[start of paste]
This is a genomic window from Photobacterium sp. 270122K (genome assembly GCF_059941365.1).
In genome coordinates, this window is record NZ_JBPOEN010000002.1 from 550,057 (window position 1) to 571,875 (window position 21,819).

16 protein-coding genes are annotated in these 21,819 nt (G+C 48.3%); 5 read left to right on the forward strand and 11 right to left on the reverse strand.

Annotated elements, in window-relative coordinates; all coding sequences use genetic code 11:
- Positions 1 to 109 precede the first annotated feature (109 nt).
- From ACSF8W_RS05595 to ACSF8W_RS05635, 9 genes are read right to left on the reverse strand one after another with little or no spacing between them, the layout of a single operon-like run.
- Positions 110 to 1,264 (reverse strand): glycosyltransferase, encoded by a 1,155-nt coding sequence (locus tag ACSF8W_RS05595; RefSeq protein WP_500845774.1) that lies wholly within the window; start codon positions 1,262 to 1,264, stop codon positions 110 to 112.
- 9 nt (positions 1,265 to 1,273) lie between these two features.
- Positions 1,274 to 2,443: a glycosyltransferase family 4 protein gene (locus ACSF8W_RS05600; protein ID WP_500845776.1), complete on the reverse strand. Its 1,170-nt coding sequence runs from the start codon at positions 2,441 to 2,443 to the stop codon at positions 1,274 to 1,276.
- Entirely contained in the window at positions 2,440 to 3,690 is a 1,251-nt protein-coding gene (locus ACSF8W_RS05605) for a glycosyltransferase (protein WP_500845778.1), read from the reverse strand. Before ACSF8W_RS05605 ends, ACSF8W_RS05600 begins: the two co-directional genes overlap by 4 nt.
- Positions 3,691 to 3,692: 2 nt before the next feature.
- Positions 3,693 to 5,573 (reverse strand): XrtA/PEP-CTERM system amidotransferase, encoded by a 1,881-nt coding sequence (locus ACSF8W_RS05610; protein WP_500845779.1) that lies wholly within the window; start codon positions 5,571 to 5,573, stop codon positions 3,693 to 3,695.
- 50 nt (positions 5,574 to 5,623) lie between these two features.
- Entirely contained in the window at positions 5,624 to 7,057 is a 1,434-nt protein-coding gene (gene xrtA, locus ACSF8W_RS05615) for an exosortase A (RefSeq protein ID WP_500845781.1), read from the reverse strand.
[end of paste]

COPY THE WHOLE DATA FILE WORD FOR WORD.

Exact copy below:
This is a genomic window from Photobacterium sp. 270122K (genome assembly GCF_059941365.1).
In genome coordinates, this window is record NZ_JBPOEN010000002.1 from 550,057 (window position 1) to 571,875 (window position 21,819).

16 protein-coding genes are annotated in these 21,819 nt (G+C 48.3%); 5 read left to right on the forward strand and 11 right to left on the reverse strand.

Annotated elements, in window-relative coordinates; all coding sequences use genetic code 11:
- Positions 1 to 109 precede the first annotated feature (109 nt).
- From ACSF8W_RS05595 to ACSF8W_RS05635, 9 genes are read right to left on the reverse strand one after another with little or no spacing between them, the layout of a single operon-like run.
- Positions 110 to 1,264 (reverse strand): glycosyltransferase, encoded by a 1,155-nt coding sequence (locus tag ACSF8W_RS05595; RefSeq protein WP_500845774.1) that lies wholly within the window; start codon positions 1,262 to 1,264, stop codon positions 110 to 112.
- 9 nt (positions 1,265 to 1,273) lie between these two features.
- Positions 1,274 to 2,443: a glycosyltransferase family 4 protein gene (locus ACSF8W_RS05600; protein ID WP_500845776.1), complete on the reverse strand. Its 1,170-nt coding sequence runs from the start codon at positions 2,441 to 2,443 to the stop codon at positions 1,274 to 1,276.
- Entirely contained in the window at positions 2,440 to 3,690 is a 1,251-nt protein-coding gene (locus ACSF8W_RS05605) for a glycosyltransferase (protein WP_500845778.1), read from the reverse strand. Before ACSF8W_RS05605 ends, ACSF8W_RS05600 begins: the two co-directional genes overlap by 4 nt.
- Positions 3,691 to 3,692: 2 nt before the next feature.
- Positions 3,693 to 5,573 (reverse strand): XrtA/PEP-CTERM system amidotransferase, encoded by a 1,881-nt coding sequence (locus ACSF8W_RS05610; protein WP_500845779.1) that lies wholly within the window; start codon positions 5,571 to 5,573, stop codon positions 3,693 to 3,695.
- 50 nt (positions 5,574 to 5,623) lie between these two features.
- Entirely contained in the window at positions 5,624 to 7,057 is a 1,434-nt protein-coding gene (gene xrtA, locus ACSF8W_RS05615) for an exosortase A (RefSeq protein ID WP_500845781.1), read from the reverse strand.